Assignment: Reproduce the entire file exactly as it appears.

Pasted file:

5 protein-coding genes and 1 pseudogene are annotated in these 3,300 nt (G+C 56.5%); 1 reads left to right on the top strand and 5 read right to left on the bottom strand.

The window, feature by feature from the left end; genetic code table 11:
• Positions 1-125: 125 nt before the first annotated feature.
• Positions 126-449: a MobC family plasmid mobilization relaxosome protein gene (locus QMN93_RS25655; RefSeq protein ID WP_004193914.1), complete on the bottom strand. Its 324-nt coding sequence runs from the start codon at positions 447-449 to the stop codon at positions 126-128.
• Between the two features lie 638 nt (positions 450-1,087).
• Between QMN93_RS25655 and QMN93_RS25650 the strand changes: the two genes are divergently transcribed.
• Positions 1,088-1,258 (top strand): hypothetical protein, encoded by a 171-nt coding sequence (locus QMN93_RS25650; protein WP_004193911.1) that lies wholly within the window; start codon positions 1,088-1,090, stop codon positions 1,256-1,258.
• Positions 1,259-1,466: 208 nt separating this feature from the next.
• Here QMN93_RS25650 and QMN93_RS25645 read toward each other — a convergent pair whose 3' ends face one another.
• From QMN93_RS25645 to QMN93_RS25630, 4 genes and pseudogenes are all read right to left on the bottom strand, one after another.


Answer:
5 protein-coding genes and 1 pseudogene are annotated in these 3,300 nt (G+C 56.5%); 1 reads left to right on the top strand and 5 read right to left on the bottom strand.

The window, feature by feature from the left end; genetic code table 11:
• Positions 1-125: 125 nt before the first annotated feature.
• Positions 126-449: a MobC family plasmid mobilization relaxosome protein gene (locus QMN93_RS25655; RefSeq protein ID WP_004193914.1), complete on the bottom strand. Its 324-nt coding sequence runs from the start codon at positions 447-449 to the stop codon at positions 126-128.
• Between the two features lie 638 nt (positions 450-1,087).
• Between QMN93_RS25655 and QMN93_RS25650 the strand changes: the two genes are divergently transcribed.
• Positions 1,088-1,258 (top strand): hypothetical protein, encoded by a 171-nt coding sequence (locus QMN93_RS25650; protein WP_004193911.1) that lies wholly within the window; start codon positions 1,088-1,090, stop codon positions 1,256-1,258.
• Positions 1,259-1,466: 208 nt separating this feature from the next.
• Here QMN93_RS25650 and QMN93_RS25645 read toward each other — a convergent pair whose 3' ends face one another.
• From QMN93_RS25645 to QMN93_RS25630, 4 genes and pseudogenes are all read right to left on the bottom strand, one after another.